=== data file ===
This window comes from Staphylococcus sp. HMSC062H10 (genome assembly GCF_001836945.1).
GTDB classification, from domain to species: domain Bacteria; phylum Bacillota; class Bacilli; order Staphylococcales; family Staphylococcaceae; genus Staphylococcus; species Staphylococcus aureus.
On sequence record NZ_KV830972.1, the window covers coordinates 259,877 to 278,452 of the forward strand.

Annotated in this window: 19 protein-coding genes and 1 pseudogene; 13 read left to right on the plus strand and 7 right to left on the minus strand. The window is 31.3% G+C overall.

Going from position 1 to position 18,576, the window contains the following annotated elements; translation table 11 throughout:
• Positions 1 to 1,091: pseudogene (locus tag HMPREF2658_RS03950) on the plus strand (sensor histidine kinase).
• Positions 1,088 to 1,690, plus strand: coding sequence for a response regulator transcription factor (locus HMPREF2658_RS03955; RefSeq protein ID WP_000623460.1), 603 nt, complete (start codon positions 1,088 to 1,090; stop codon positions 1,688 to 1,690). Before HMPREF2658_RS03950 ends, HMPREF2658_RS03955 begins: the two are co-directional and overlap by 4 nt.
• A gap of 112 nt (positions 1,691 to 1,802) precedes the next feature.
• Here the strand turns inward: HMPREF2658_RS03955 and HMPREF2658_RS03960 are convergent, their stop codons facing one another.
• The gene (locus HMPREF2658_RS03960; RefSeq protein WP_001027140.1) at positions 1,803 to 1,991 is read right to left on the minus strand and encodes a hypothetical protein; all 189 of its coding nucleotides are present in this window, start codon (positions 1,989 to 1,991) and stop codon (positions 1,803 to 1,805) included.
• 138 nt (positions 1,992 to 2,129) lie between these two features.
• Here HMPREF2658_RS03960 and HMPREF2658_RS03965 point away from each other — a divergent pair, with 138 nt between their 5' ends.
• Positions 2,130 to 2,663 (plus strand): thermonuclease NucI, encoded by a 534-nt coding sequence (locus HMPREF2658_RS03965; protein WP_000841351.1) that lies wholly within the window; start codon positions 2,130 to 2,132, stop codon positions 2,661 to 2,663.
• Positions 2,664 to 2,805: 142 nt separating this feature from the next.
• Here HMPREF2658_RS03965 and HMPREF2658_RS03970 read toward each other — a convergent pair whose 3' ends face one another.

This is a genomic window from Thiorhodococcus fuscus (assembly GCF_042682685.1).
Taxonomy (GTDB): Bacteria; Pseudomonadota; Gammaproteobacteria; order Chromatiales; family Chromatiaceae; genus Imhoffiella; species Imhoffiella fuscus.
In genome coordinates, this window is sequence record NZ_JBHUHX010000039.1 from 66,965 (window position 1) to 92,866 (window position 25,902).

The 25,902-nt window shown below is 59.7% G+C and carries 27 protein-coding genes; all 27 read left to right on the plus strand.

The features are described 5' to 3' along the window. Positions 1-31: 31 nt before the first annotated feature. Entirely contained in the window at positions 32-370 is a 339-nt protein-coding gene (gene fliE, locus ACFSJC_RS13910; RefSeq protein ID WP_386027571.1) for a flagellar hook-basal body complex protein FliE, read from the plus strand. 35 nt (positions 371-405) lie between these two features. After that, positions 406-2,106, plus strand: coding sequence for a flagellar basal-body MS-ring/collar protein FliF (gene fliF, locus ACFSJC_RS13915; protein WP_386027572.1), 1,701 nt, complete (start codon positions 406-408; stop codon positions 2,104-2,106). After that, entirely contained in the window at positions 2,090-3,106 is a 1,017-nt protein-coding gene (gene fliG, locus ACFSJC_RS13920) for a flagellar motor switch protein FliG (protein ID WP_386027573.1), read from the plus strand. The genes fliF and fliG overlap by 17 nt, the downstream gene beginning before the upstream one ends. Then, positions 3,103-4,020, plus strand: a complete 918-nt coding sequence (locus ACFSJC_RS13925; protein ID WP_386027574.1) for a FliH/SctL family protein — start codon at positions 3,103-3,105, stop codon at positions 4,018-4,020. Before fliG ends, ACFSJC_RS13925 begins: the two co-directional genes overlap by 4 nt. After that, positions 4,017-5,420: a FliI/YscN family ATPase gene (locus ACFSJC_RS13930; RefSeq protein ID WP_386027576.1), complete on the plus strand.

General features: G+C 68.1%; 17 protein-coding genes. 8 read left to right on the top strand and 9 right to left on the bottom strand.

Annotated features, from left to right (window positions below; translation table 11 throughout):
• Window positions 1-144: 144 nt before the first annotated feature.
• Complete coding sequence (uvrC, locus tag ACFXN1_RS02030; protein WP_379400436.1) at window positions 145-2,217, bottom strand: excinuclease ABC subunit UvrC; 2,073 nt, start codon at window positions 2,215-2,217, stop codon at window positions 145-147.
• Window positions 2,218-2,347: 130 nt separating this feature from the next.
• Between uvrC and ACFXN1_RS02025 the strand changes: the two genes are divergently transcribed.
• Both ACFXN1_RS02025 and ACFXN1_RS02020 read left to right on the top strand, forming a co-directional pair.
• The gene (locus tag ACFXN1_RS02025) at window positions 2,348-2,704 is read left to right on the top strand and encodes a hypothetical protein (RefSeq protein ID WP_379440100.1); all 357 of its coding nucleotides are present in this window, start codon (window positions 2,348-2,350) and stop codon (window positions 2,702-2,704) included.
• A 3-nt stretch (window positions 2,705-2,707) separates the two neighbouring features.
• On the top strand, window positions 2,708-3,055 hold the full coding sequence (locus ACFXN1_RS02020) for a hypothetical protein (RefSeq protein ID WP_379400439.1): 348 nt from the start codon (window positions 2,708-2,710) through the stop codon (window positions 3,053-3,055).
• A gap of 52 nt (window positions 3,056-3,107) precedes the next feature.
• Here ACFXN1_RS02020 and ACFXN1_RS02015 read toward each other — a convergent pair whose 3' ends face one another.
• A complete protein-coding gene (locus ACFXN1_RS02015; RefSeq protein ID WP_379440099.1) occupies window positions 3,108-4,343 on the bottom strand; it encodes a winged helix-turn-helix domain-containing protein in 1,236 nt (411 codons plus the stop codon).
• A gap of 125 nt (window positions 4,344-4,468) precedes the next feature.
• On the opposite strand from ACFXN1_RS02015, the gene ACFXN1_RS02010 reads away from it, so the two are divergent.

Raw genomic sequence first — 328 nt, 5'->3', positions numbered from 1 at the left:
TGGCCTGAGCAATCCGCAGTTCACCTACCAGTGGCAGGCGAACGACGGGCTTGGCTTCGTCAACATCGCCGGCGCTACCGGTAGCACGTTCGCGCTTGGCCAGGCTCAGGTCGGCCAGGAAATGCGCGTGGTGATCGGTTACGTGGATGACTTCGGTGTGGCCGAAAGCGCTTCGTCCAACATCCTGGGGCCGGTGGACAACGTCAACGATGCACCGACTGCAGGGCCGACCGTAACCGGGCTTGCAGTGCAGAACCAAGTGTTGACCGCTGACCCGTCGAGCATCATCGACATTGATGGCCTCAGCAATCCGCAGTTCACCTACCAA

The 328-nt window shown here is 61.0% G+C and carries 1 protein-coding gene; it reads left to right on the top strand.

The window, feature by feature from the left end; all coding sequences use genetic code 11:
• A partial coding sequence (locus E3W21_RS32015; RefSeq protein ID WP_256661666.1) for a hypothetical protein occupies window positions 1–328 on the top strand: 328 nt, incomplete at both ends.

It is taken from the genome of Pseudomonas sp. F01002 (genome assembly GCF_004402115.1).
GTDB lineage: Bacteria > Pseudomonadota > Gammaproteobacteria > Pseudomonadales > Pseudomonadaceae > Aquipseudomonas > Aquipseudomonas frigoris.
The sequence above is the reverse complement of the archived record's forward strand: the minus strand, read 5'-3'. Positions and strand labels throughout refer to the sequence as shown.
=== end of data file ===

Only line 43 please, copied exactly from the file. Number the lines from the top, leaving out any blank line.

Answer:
The sequence above is the reverse complement of the archived record's forward strand: the minus strand, read 5'-3'. Positions and strand labels throughout refer to the sequence as shown.